Hey there, time traveller!
This article was published 28/11/2019 (185 days ago), so information in it may no longer be current.
Don Penny, active community member, co-founder of the company formerly known as Meyers Norris Penny, and a recipient of the Order of Canada, has died following a short illness. He was 80 years old.
Family spokesperson and granddaughter Olivia Auriat confirmed that Penny passed away on Thursday morning.
"He was always ‘the most.’ He was fearless. He was probably the only grandfather I’ve ever heard of who encouraged his two granddaughters to go backpacking alone. He loved life and he loved adventure and he taught us to do the same," Auriat said.
Sitting at boardroom tables across the country, Don Penny and his partners at the accounting firm he helped launch in Brandon, convinced other firms to buy into their business vision.
Two years ago, when Penny received the Assiniboine Community College’s inaugural Courage Award, he told the Sun that his greatest career accomplishment was earning the support of these other firms.
"I don’t think it was any individual expansion, whether a purchase or a merger; the biggest success was to have people trust me and agree to join in the plans, the vision," Penny told the Sun in 2017.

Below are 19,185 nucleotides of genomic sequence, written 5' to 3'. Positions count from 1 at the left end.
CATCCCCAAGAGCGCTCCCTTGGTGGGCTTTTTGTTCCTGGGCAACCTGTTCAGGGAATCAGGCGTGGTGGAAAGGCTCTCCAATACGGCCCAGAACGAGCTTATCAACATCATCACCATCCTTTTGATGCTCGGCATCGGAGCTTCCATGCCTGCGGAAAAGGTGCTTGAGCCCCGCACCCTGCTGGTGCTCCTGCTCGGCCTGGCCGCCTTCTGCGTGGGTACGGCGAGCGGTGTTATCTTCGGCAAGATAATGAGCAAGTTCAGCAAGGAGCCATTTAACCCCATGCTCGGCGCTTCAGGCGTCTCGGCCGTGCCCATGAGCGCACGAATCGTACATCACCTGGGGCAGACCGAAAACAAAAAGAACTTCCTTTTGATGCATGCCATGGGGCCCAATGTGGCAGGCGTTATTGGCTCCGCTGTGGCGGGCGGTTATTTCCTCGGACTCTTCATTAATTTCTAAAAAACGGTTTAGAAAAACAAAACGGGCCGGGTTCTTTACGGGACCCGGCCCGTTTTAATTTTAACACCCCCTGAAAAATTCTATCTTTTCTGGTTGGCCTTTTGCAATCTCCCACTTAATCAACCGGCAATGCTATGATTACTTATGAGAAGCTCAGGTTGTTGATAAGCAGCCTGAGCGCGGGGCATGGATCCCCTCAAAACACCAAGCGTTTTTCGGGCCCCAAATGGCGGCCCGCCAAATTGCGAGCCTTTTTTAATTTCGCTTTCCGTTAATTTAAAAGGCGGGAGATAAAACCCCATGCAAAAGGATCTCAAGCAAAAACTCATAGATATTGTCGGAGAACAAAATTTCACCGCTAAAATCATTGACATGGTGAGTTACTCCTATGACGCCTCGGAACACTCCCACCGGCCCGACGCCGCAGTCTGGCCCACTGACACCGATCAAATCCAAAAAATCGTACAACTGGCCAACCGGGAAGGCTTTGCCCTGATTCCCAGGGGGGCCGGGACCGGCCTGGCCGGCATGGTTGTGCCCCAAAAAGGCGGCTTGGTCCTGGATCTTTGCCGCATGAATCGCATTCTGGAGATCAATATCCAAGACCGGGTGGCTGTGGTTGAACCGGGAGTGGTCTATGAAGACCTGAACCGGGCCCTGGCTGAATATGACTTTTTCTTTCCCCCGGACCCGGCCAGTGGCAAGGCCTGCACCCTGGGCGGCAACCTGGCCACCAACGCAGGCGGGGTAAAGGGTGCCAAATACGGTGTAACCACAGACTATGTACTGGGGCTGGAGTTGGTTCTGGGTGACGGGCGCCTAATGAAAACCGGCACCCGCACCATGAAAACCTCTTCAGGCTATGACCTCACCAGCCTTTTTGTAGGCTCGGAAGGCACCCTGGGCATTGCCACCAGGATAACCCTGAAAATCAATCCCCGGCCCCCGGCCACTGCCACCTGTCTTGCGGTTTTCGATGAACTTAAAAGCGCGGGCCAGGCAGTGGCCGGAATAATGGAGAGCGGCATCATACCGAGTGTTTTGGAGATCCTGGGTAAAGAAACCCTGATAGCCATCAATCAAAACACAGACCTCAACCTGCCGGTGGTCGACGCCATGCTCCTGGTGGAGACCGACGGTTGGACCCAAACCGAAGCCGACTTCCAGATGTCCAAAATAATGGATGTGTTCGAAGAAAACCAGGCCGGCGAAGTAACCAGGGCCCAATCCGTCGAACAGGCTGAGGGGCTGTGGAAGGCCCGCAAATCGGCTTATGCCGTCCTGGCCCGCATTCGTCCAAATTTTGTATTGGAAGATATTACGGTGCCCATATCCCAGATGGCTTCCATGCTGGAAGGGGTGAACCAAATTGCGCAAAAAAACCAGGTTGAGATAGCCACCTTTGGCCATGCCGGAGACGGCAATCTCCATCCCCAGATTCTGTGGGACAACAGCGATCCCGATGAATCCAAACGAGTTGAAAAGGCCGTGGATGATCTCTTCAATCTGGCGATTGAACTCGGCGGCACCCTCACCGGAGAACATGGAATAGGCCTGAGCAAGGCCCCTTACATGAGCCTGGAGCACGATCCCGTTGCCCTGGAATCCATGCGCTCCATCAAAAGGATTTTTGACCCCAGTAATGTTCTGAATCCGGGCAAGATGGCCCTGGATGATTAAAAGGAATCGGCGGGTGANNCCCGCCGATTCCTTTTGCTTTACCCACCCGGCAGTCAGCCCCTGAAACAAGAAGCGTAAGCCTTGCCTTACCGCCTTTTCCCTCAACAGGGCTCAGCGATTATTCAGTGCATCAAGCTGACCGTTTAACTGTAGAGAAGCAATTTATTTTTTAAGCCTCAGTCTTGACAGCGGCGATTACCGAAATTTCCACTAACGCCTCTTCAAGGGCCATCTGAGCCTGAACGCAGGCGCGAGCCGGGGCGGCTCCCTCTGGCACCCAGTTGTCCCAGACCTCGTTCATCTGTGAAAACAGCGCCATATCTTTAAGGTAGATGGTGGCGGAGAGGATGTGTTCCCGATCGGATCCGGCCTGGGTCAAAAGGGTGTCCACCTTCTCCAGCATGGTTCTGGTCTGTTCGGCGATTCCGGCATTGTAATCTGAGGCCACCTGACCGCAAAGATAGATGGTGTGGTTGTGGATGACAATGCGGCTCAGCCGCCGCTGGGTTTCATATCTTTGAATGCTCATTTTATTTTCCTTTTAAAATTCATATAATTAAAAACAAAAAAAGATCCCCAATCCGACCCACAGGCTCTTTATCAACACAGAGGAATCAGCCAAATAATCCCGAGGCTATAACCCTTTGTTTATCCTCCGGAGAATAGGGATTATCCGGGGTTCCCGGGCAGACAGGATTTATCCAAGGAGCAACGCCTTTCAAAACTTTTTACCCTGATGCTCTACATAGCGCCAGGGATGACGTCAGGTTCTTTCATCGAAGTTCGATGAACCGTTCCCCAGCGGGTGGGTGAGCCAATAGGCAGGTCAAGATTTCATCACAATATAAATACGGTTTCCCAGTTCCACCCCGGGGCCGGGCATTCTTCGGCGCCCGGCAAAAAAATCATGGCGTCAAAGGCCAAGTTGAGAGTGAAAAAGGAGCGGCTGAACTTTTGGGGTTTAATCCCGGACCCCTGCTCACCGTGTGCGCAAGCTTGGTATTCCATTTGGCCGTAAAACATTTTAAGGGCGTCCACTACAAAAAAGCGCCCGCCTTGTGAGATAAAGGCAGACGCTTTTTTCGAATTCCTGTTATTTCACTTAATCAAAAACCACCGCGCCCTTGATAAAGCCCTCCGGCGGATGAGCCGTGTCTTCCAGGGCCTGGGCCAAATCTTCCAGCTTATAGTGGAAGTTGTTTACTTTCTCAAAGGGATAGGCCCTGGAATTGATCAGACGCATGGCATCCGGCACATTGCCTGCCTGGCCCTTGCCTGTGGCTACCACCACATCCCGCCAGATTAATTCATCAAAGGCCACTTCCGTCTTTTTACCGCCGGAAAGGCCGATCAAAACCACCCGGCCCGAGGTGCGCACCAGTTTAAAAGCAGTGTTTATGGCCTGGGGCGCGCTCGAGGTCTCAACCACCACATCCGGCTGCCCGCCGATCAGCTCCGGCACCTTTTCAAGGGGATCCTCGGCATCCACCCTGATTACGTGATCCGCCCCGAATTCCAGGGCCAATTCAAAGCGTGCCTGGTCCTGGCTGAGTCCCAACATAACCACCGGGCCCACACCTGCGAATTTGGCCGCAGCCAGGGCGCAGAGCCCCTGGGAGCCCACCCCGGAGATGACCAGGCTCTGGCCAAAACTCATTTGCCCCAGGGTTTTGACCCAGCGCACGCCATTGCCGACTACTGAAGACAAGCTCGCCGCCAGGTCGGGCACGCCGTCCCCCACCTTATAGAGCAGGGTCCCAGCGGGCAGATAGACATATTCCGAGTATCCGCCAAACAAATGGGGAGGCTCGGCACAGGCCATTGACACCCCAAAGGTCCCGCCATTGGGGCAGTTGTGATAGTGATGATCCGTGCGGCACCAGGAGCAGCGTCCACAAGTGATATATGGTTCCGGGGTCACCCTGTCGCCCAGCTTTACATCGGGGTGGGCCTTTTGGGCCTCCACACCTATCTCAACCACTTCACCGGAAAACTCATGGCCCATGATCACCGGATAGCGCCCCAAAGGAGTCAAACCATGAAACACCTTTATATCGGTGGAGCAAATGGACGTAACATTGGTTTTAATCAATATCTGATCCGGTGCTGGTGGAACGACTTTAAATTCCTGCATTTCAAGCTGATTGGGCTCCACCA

"They were the ones who had courage. They’re giving up their own names on the scoreboard typically, and they’re meeting a bunch of people that they kind of like from a social point of view but have never been in business with."
Penny had a decorated role in turning a Brandon-based accounting firm, now known as MNP LLP, into a regional giant with dozens of offices across Canada. MNP has been recognized as one of Canada’s 50 Best Employers.
Starting in Brandon in 1958, they grew to nearly 20 branches on the Prairies by the mid-1990s and now dot the national landscape from British Columbia to Nova Scotia with more than 4,500 employees.
Penny enjoyed being an accountant, "but I also knew that I didn’t want to be serving clients my whole life … I also wanted to grow our business and find out where we could be."
Penny was able to merge his businessman aspirations with the Chartered Accountant designation he received in 1963. He stepped down as CEO in 1998, when MNP was the 10th-largest accounting firm in Canada, with fees of $41 million and more than 400 people as staff. Penny remained chairman of the board for three more years.
Through his decades in Brandon, Penny, who eventually moved to Clear Lake, was part of numerous community endeavours, including the Brandon Economic Development Board, Brandon Chamber of Commerce, YMCA and the SW Manitoba Kinsmen Club, among others.
He also played a leading role in the early years of the Brandon University Foundation, and served as chairman for the Canadian Institute of Chartered Accountants Board of Governors and Institute of Chartered Accountants of Manitoba.
He was invested into the Order of Canada in 2006.
See Friday's newspaper for more.